1. About Saint Petersburg:
Saint Petersburg is Russia's second-largest cityafter Moscow. An important Russian port on the Baltic Sea, it has a status of a federal subject (a federal city).
Saint Petersburg is often considered Russia's cultural capital. The Historic Centre of Saint Petersburg and Related Groups of Monuments constitute a UNESCO World Heritage Site. Saint Petersburg is home to the Hermitage, one of the largest art museums in the world. Many foreign consulates, international corporations, banks and businesses have offices in Saint Petersburg.
Under the Köppen climate classification, Saint Petersburg is classified as Dfb, a humid continental climate. Distinct moderating influence of the Baltic Sea cyclones result in warm, humid and short summers and long, moderately cold wet winters. The climate of Saint Petersburg is close to that of Helsinki, although colder in winter and warmer in summer because of its more eastern location.
The average maximum temperature in July is 23 °C (73 °F), and the average minimum temperature in February is −8.5 °C (16.7 °F); an extreme temperature of 37.1 °C (98.8 °F) occurred during the 2010 Northern Hemisphere summer heat wave. A winter minimum of −35.9 °C (−32.6 °F) was recorded in 1883. The average annual temperature is 5.8 °C (42.4 °F). The Neva River within the city limits usually freezes up in November–December and break-up occurs in April. From December to March there are 118 days average with snow cover, which reaches an average snow depth of 19 cm (7.5 in) by February. The frost-free period in the city lasts on average for about 135 days. Despite St. Petersburg's northern location, its winters are warmer than Moscow's due to the Gulf of Finland and some Gulf Stream influence from Scandinavian winds that can bring temperature slightly above freezing. The city also has a slightly warmer climate than its suburbs. Weather conditions are quite variable all year round.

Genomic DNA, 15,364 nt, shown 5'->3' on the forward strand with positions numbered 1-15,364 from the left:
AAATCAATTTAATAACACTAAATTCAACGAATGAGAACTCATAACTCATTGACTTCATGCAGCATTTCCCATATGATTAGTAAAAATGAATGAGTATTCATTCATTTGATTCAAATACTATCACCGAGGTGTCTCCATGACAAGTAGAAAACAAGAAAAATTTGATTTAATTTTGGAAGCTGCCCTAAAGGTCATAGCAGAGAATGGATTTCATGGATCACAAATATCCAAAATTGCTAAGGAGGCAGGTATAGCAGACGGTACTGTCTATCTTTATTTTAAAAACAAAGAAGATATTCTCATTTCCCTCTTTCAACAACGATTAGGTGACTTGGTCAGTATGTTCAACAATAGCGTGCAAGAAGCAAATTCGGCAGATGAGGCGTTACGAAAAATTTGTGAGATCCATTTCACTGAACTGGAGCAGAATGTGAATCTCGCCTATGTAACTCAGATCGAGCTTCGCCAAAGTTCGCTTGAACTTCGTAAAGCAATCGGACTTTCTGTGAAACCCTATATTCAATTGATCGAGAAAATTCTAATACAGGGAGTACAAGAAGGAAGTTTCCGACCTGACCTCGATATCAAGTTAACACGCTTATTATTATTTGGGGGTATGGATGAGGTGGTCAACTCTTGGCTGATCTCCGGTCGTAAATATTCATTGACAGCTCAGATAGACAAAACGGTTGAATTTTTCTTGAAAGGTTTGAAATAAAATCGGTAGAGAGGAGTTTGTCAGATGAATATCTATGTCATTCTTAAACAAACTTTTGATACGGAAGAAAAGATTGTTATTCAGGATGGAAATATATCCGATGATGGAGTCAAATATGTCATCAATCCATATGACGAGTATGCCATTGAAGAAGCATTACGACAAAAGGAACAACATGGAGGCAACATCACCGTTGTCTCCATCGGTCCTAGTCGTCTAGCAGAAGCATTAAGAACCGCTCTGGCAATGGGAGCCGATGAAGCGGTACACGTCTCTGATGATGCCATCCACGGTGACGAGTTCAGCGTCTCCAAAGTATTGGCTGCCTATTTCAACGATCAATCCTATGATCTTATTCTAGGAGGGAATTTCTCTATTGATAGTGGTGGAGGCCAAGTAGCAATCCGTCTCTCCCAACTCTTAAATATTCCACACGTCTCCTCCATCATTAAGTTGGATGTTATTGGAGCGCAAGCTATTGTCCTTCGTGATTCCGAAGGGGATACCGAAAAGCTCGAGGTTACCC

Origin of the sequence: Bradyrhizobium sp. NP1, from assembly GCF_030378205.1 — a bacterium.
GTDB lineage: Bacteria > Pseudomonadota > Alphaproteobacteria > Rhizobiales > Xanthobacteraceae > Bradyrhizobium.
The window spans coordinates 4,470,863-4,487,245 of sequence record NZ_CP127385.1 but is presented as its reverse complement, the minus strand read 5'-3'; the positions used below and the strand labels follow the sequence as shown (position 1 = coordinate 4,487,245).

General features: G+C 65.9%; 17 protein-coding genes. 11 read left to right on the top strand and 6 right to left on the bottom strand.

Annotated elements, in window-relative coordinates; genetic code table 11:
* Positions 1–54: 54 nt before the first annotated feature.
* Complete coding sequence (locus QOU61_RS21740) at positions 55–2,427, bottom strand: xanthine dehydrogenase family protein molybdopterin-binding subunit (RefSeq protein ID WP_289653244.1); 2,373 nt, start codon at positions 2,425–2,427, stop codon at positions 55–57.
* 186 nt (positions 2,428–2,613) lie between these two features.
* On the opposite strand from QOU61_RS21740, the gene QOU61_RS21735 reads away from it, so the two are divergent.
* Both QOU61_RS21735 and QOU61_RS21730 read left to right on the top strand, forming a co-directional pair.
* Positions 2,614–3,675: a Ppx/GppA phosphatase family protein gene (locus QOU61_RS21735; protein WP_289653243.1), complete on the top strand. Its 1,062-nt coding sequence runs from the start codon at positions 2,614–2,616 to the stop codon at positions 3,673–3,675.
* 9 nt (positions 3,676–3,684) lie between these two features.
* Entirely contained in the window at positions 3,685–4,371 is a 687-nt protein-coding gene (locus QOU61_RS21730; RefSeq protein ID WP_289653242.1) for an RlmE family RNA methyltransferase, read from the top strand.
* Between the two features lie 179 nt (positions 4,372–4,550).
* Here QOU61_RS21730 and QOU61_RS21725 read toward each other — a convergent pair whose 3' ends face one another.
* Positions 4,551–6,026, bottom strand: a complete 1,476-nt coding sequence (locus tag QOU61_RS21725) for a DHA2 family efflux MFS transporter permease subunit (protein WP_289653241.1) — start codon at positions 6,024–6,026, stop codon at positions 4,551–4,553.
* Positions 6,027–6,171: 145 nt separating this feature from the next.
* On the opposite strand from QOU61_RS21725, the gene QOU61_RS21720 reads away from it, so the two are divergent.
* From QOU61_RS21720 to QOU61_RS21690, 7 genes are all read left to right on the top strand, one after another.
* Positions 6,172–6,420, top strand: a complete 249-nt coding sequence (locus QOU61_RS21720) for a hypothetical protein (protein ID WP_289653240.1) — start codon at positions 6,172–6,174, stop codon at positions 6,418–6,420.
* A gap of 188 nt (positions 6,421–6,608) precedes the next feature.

Average annual precipitation varies across the city, averaging 660 mm (26 in) per year and reaching maximum in late summer. Soil moisture is almost always high because of lower evapotranspiration due to the cool climate. Air humidity is 78% on average, and there are, on average, 165 overcast days per year.
WHAT TO WEAR
At the start of the month, the average temperature will be between 17C and 9C. By the end of the month, temperatures vary between 10C and 4C.
Although you still may face showers, the weather in St Petersburg is drier in September than it is in July and August. If you’re very lucky, you may encounter the ‘babye leto’. This literally means ‘granny summer’, and is the equivalent of an Indian summer; two weeks towards the end of September where the weather is warm and sunny.
However, you would be foolhardy to rely on granny, in this instance. So pack a variety of clothes. While there is a place for shorts and sandals, you should remember that you are more likely to wear jeans and trainers, and you should take a fleece in case the weather is cool. Although it’s unlikely to be very cold, you might also want to pack a scarf, gloves, and a light waterproof jacket or umbrella.
Pack clothes that can be layered, and that are mostly light enough to be carried in a rucksack. You won’t be able to figure out what to wear before you leave – even on the day! – so take a choice of clothes that will allow you to be adaptable, rather than packing several types of the same item.
But don’t worry too much about the weather – whatever happens, you’ll still have an amazing time. Particularly if you go early in the month, you are likely to have reasonably good weather, yet the attractions are quieter than they are in July and August.
You’ll also get the chance to experience the fantastic fall colours in the city’s parks and palace gardens. They are, arguably, at their most beautiful at in September; you will leave will some amazing memories. You should definitely make sure that at least one of your St Petersburg excursions includes a trip to Oranienbaum or Pavlovsk Palaces, where you’ll see St Petersburg at its autumnal best.